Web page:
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6 Things Employers Must Know About Employing International Students

There are a number of important conditions employers must follow when employing workers with a student visa.

In 2023, over 733k student visa holders arrived in Australia. As students from around the globe flock to Australia for their studies, many find themselves in need of a little extra cash to make ends meet while hitting the books. Luckily, Australia’s student visa opens the door for these folks to earn a living while pursuing their dreams.. It’s a win-win: students get the support they need, and employers get a helping hand during times when finding the right talent in enough quantities can feel like searching for a needle in a haystack.

But before diving headfirst into hiring international students, employers need to be aware of the fine print. There are some important rules to follow to keep things above board.

1. Australia’s Student Visa rules and regulations must be followed

International students travelling on a student visa have to maintain certain requirements to be permitted to work in Australia. As an employer, you are responsible for ensuring your workers have a legal right to work in Australia. Students must follow these rules and regulations to work under a student visa:

  • Be enrolled in and commenced a course of study in Australia.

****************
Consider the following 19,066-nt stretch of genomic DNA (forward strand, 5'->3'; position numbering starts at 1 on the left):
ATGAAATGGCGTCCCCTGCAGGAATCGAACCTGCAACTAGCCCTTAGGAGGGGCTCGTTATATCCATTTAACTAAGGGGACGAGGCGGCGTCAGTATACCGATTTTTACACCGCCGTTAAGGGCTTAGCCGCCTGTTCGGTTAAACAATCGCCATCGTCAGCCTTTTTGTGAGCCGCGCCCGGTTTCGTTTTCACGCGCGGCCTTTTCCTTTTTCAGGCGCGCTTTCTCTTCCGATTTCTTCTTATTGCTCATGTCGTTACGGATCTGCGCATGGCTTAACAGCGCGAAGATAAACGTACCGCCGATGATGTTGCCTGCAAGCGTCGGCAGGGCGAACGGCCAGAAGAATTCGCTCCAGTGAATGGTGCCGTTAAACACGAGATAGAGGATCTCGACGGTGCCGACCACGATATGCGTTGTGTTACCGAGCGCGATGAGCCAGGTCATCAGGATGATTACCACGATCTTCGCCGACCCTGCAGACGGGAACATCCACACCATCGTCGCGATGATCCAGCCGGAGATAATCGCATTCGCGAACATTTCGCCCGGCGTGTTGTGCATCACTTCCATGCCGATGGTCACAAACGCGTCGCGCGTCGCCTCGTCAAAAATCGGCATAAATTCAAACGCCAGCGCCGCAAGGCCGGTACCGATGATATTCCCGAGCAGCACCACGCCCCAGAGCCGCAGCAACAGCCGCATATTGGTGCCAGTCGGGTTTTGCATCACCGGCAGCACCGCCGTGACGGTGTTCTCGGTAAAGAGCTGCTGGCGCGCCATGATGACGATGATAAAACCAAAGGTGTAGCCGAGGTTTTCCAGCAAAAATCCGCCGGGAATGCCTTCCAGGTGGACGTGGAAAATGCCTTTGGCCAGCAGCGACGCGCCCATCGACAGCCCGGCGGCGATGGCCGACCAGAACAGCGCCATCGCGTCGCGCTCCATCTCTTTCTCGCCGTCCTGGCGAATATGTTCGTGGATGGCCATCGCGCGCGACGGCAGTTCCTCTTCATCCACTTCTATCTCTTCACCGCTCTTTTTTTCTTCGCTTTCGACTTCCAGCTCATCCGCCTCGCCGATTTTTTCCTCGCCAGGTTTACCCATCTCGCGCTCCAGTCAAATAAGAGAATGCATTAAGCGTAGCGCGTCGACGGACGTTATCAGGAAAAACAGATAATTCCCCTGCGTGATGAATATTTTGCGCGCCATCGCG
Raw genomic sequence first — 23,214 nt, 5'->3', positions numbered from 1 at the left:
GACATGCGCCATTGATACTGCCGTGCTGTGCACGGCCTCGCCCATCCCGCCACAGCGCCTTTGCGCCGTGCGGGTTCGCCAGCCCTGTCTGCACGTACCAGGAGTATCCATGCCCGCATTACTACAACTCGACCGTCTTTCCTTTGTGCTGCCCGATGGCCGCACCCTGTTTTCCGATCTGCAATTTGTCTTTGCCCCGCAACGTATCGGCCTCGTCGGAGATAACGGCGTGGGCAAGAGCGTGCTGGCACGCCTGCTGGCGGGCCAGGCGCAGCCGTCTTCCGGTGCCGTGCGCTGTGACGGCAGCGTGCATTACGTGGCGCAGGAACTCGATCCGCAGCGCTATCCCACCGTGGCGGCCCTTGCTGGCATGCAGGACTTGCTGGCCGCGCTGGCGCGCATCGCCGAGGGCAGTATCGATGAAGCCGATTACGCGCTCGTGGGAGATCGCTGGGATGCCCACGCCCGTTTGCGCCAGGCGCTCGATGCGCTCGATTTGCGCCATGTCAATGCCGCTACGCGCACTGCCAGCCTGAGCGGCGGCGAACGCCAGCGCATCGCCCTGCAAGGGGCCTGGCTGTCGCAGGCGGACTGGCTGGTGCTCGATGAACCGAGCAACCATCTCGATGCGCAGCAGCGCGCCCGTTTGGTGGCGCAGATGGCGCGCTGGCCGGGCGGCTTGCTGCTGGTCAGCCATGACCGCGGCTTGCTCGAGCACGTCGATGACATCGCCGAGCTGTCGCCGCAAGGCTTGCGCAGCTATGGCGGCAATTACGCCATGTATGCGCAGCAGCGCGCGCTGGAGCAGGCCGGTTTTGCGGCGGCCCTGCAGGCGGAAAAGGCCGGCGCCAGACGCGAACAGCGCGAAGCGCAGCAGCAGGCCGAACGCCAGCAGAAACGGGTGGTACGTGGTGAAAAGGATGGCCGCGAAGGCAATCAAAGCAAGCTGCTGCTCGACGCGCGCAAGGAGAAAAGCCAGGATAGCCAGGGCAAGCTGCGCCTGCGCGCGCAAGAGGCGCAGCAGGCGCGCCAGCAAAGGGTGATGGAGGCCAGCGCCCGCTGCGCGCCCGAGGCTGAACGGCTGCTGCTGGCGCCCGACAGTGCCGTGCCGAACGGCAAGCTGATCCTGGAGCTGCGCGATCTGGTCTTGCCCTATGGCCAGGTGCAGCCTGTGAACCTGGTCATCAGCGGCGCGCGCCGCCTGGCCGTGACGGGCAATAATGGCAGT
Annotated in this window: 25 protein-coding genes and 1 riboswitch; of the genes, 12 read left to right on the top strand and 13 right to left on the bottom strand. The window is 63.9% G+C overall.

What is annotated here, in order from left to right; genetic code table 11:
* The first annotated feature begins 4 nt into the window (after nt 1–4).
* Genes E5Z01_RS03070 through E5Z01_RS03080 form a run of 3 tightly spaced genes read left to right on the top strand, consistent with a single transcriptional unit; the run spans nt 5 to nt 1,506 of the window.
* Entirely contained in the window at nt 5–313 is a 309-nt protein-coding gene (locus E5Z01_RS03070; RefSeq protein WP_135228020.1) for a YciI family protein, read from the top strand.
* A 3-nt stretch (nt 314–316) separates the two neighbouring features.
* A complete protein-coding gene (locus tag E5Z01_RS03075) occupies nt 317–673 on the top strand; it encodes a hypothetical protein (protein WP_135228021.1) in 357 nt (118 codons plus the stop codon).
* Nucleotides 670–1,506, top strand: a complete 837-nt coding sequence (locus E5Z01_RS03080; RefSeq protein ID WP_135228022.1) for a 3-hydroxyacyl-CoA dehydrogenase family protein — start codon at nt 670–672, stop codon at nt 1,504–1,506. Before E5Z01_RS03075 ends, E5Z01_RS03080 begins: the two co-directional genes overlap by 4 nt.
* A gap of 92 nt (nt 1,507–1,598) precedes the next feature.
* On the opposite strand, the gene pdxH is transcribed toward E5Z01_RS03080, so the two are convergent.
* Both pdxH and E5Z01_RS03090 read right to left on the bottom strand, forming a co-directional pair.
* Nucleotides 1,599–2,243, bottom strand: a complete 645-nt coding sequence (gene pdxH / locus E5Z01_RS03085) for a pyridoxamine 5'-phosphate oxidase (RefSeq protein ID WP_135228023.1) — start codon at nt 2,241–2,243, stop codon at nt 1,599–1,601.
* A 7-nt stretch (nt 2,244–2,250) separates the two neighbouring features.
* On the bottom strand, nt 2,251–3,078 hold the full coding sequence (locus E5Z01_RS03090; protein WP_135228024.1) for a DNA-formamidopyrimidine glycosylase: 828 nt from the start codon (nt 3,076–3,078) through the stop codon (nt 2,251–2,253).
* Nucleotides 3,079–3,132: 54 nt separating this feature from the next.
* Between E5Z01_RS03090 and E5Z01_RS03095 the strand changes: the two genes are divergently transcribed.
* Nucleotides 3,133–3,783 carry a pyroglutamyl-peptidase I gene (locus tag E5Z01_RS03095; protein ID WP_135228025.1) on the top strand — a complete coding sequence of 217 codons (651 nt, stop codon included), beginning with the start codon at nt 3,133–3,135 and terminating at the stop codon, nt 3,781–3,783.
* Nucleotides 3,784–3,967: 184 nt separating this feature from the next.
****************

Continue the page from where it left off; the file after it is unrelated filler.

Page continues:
• Hold Overseas Student Health Cover (OSHC), or fall in one of the exemption categories.
  • Maintain satisfactory attendance and performance in their course, as required by the school.
  • Follow current working restrictions if any apply.

2. Student visa holders are restricted to 48 hours of work a fortnight during study periods

From July 1, 2023, students holding visas can work a maximum of 48 hours a fortnight after commencing their course, and while actively studying. However, outside of their study periods, such as during semester breaks or when they have completed their course of study, there are no limitations on their work hours. These guidelines are designed to enable students to prioritise their Australian education and qualifications while still having the opportunity to gain practical work experience and support Australia’s workforce requirements.

Students who cancel enrolment, stop attending classes, or fail to meet progress requirements could be found in breach of their visa conditions. In such a situation, the student may be required to leave the country. An employer who allows students with a cancelled student visa to continue working may be subject to large fines. As an employer, it is your responsibility to maintain up-to-date information about the right to work status of international students and their visa status.

3. Family members of Student Visa holders have work rights